Well-demarcated synchrony with the tidal cycle has been observed in the larval-release activity of a number of intertidal and estuarine crabs(Saigusa, 1981, 1982; Christy, 1986; Paula, 1989; Queiroga et al., 1994). In contrast to the locomotor activity, a free-running tidal rhythm of the larval-release activity is very clear in constant darkness or in 24 h light:dark (L:D) cycles in the laboratory (Saigusa, 1986, 1992a; Saigusa and Kawagoye, 1997). This suggests that the larval-release activity is clearly controlled by an internal clock (circatidal clock) or a pacemaker (circatidal pacemaker). The larval-release rhythm is well suited for experimental analysis of the timing system in marine organisms.

In an estuarine terrestrial crab Sesarma haematocheir, each female incubates 20 000-50 000 embryos in her incubation chamber. Hatching occurs prior to the larval release; all of the embryos hatch within 1 h in the female's incubation chamber. Hatched zoea larvae are immediately liberated into the water by the vigorous fanning behavior of the abdomen, which lasts for only 4-5 s (Saigusa,1982). The circatidal system of hatching in S. haematocheir is characterized by (1) highly synchronous hatching of embryos attached to the female and (2) synchrony of hatching with nocturnal high tide. These events are controlled by the circatidal clock of the female(Saigusa, 1992b, 1993).

The present study investigated whether the circatidal pacemaker controlling hatching and hatching synchrony is present in the optic peduncle of the female eyestalk and, if so, where it is located within the optic peduncle. Ablation of both eyestalks can easily answer this question (e.g. Page and Larimer, 1975). However, ablation results in serious damage to the animals, especially in terrestrial crabs, which may affect the interpretation of the results. Furthermore, the optic peduncle of the eyestalk contains the X organ and the sinus gland, i.e. the major neuroendocrine system in crustaceans, and the expectation is that the tidal rhythm is generated through the neuroendocrine system. In view of this possibility, it is important to maintain at least blood circulation after surgery. In the present study, surgery on the optic peduncle was performed either from an incision at the tip of the eyestalk,i.e. to remove the region of the optic peduncle from the compound eye—retina complex to the medulla interna (MI), or from a triangle`window' opened on the eyestalk exoskeleton, i.e. to create lesions on the medulla terminalis (MT). This study indicates that synchronous hatching among embryos and synchrony with the tide are lost when the ventral half of the MT is damaged.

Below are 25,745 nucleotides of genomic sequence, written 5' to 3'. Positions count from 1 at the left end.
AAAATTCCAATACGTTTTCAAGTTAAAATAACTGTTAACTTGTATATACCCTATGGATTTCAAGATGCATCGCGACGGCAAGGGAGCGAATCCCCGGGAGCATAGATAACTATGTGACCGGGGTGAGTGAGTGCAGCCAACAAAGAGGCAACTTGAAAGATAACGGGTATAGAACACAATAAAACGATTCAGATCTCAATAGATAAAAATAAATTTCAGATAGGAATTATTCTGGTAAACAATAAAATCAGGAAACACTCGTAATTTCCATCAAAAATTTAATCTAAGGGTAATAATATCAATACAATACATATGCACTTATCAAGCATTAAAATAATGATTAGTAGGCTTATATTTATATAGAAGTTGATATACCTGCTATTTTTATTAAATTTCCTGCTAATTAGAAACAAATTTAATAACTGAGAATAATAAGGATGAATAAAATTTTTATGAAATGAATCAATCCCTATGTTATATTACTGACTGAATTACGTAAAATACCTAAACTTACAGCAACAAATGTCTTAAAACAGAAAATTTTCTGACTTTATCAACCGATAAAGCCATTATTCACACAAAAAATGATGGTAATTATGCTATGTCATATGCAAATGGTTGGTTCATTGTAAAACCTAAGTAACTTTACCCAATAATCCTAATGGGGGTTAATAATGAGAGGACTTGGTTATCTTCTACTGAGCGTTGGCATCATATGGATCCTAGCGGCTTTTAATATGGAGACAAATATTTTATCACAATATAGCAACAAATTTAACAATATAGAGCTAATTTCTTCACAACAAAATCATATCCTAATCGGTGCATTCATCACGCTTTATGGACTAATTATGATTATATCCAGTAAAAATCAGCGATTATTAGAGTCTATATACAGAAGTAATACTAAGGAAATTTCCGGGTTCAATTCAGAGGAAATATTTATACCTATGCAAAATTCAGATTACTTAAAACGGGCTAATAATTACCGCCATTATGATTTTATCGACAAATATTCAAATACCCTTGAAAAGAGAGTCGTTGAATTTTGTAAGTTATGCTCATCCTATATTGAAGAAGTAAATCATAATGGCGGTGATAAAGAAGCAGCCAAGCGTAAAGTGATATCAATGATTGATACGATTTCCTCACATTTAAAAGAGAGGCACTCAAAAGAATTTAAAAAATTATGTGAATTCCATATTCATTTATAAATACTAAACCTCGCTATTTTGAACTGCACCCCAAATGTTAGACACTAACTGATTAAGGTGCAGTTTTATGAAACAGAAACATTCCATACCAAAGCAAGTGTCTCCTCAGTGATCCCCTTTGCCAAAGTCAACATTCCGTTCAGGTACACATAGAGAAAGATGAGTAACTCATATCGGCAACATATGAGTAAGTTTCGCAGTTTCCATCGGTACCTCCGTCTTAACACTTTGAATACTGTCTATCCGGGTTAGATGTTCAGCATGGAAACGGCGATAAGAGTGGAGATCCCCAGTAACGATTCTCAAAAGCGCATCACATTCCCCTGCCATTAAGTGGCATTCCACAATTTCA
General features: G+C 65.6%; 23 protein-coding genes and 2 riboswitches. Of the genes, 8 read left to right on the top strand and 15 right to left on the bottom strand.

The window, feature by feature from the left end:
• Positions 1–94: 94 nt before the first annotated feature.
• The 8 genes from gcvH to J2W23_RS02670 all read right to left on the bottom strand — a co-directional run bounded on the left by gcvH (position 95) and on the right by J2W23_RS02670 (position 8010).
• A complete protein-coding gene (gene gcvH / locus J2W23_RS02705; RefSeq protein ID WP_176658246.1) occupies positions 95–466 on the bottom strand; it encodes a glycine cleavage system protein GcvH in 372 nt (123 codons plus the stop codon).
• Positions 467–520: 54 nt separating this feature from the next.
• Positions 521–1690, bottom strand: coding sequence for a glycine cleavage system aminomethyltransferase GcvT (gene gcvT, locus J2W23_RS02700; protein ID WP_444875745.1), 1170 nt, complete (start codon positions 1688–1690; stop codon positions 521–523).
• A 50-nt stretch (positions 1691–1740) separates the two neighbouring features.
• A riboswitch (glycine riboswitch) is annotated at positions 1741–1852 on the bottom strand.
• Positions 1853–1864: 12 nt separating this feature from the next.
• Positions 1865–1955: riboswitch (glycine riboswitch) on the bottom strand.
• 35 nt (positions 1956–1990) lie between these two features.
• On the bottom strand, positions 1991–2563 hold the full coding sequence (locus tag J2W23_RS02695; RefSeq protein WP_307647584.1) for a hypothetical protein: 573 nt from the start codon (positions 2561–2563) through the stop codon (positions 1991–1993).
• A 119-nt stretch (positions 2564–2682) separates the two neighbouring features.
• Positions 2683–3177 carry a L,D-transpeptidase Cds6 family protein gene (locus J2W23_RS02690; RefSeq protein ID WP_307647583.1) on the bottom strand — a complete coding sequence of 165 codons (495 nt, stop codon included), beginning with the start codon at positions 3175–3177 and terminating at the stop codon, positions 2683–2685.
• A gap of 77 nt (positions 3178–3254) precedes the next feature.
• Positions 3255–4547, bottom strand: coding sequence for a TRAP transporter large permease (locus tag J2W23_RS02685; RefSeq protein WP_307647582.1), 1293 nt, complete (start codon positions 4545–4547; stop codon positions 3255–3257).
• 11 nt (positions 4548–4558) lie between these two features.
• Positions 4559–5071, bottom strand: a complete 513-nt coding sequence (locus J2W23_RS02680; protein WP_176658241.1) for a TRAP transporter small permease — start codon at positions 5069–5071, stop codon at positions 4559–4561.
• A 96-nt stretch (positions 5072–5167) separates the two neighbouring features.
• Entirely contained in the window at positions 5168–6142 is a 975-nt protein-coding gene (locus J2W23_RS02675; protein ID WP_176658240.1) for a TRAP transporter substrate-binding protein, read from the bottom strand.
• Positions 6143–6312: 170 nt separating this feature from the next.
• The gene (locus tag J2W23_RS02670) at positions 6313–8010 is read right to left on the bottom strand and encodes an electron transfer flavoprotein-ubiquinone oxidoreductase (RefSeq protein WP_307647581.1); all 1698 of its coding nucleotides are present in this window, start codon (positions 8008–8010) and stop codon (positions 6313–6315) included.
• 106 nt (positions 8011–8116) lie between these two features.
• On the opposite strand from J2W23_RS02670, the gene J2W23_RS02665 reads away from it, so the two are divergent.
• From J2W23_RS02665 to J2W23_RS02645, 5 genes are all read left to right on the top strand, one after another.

Materials and methods

Collection of animals and maintenance of crabs

The red-handed crab Sesarma haematocheir de Haan inhabits thickets along a small estuary. Ovigerous females were collected at two habitats(Kasaoka and Ushimado) in Okayama Prefecture, Japan in the summers(July—September) of 1987-1989 and 2000. Kasaoka and Ushimado are 70 km away from each other, and the phase of the tidal cycle is shifted, at most, 20 min between these two locations. After collection, crabs were immediately transferred to the laboratory and were kept in several plastic containers (70 cm×50 cm×40 cm, length × width × depth) containing a small quantity of diluted sea water (1-5‰). The plastic containers were placed in the experimental room in which light and temperature were controlled.

The 24 h L:D cycle is critical for maintaining the phase of the circatidal rhythm of S. haematocheir (see Saigusa, 1986, 1992a). In the field, the time of sunset shifts from 19:20 h to 18:15 h, and that of sunrise shifts from 05:00 h to 05:45 h, from early July to mid-September, respectively. So, the photoperiod in the field is 14.3 h:9.7 h L:D in early July and 12.5 h:11.5 h L:D in mid-September. In the laboratory, we employed similar photoperiods and phases to those observed in the field, i.e. a 15 h:9 h L:D cycle (light off at 20:00 h and on at 05:00 h) or a 14 h:10 h L:D cycle (light off at 19:00 h and on at 05:00 h). The intensity of illumination on the floor was 700-1200 lux in the light phase and <0.05 lux in the dark phase. Temperature was constant at 24±1°C. In these conditions, the larval-release activity of the population clearly shows the free-running tidal rhythm, the phase of which roughly coincides with the time of nocturnal high tide in the field for at least one month after collection.

Monitoring hatching and assessment of hatching synchrony

Hatching of the embryos (embryos attached to the female and detached embryos) was monitored by either of the following two methods.

Water-exchange method